Criticism (haibun)

“Hello, you’ve reached a counsellor. How can I help you tonight?” I waited.  I heard soft sobs; he spoke so fast, I could not decipher his story. “Are you safe right now?  Are you okay?”

“Yes, I am safe. I’m at home alone.  My parents are at my school meeting teachers. It’s the parent-teacher meeting tonight. They are going to kill me when they get home!” His voice reached a high note and he sounded more like a young, scared child…not his fifteen years.

He called out of helplessness…a last resort.  Wishing to protect his family as youths usually do, he needed to get this off his chest for the first time.  Tonight, he wept on the phone for the first time a practice he was accustomed doing privately … his nightly lullaby.

He was worried about his parents’ reaction on their return. He had an  82% average and usually he got 90+  He talked about his listlessness and difficulty concentrating lately, his insomnia, his depression…

“I can’t remember a night I have not cried myself to sleep since I was 11. My  parents say I exaggerate and that I’m just going through adolescence.”

We talked about  these “depressed” thoughts and I suggested a doctor could help to ensure he had a proper diagnosis and address his melancholy and  his insomnia;  I asked him to describe what  it was like for him to feel sad every day, how did he interact with friends, was he involved in sports.  He said he wore a mask at school.  He quickly added his parents were not abusive and  supportive. “They always tell me they love me and want me to go to them if I need help.” He broke down sobbing again.

I asked him what he was thinking…I wondered what triggered the sobs. He hesitated,  “Well, I know my parents mean well but they always criticize me and tell me it’s for my own good. But I am so tired of hearing them talk to me like that…it hurts so much.” He sobbed softly.

He told me what his parents often add to their supportive messages, my mouth dropped as I heard it, “We love you, we care, what are you STUPID?!”  I was silent.  I felt like I’d been kicked me in the belly. I could not imagine how hurtful it must feel hearing such  “criticism” day after day, for so many years.

We explored which trusted adult he could ask for support. Someone who  might be able to help his parents understand how he feels. He thought of a family friend, his father’s best friend.  I asked him if he would consider seeing his family doctor.  He seemed wary about seeing his doctor without his parents knowing even if he was permitted at his age but would consider emailing his father’s best friend after our phone call.

He sighed and said he was very tired now but would call us again. “It feels good finally getting this off my chest. Thank you.”


True criticism

appraise and appreciate

does NOT denigrate.

© Cheryl-Lynn 2014/03/17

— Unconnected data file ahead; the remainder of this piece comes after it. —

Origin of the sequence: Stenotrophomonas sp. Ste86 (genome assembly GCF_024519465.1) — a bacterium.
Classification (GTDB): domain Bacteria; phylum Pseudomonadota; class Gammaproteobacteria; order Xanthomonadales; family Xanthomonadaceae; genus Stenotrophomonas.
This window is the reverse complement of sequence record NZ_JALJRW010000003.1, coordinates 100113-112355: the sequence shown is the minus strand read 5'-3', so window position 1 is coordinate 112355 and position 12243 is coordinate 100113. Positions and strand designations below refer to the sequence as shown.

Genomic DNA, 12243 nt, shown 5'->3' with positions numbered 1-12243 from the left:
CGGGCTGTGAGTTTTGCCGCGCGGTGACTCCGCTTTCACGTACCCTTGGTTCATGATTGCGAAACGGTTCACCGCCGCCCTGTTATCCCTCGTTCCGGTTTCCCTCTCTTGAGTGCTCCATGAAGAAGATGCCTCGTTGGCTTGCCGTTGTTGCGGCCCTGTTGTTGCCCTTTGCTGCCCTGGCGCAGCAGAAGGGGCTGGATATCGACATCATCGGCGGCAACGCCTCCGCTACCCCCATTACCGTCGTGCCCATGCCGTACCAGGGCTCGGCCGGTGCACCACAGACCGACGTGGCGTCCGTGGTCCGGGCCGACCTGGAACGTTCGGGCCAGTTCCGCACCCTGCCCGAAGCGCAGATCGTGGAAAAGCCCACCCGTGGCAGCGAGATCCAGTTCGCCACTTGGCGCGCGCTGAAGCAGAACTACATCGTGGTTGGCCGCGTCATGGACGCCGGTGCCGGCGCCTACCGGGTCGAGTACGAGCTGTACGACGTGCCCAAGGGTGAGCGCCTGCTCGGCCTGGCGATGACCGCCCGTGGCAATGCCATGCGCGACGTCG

Photo credits: Psychology and Astrology

Something about Criticism.

13 thoughts on “Criticism (haibun)

  1. It’s really so sad that people are incapable to see the hurt that thier useful criticism can create. I can really relate to this story and the sad feeling of failure that one feels in the face of such helpfulness from people that believe thay’re doing good pointing out ones “stupidity”. The push for excellence the lack of a good word or encouragement. You’ve done a great job here Cher. Thanks for sharing this story with the 13th Floor!.


    • You know it was a story that stuck to me a long time ago…I believe may I have written a poem last year on it because it just irked me and I could not get it out of my mind. When I checked your blog tonight, that word had several stories…I killed 2 birds with one stone, I’m blogging for my work until our walk and have to offer 5 posts…so this will certainly be one. Hope you are well, Georgia.


      • Glad the prompt brought the story out. people really should try to understand what their words do to other people. I’ve heard so very often stories of yound people, and even not so young people, who’ve been devastated by harsh words. Thanks again for writing here. I’m doing pretty good, and really have to write something, but wanted to go through the notifications I’d missed. Thanks again.


  2. Really good really makes me think about how I talk to my children you forget how they hold on to statements and words that might mean nothing to you but everything to them,’words which they never forget. I have those words from childhood x very well written xx


  3. Hi Cher, another example of the wonderful work you do. We often don’t realise our words can be hurtful and we remember the ones that in our own childhood impacted on us. I think you have exposed us to a very real example of criticism, where I would bet those parents did believe they were being supportive. I don’t really know of many people who ever responded well to criticism especially when directed at them the person. Great post.


  4. Pingback: All in a word – Bastet’s Sunday Prompts | The 13th Floor Paradigm

  5. Pingback: All in a Word – Writing Prompts | The 13th Floor Paradigm

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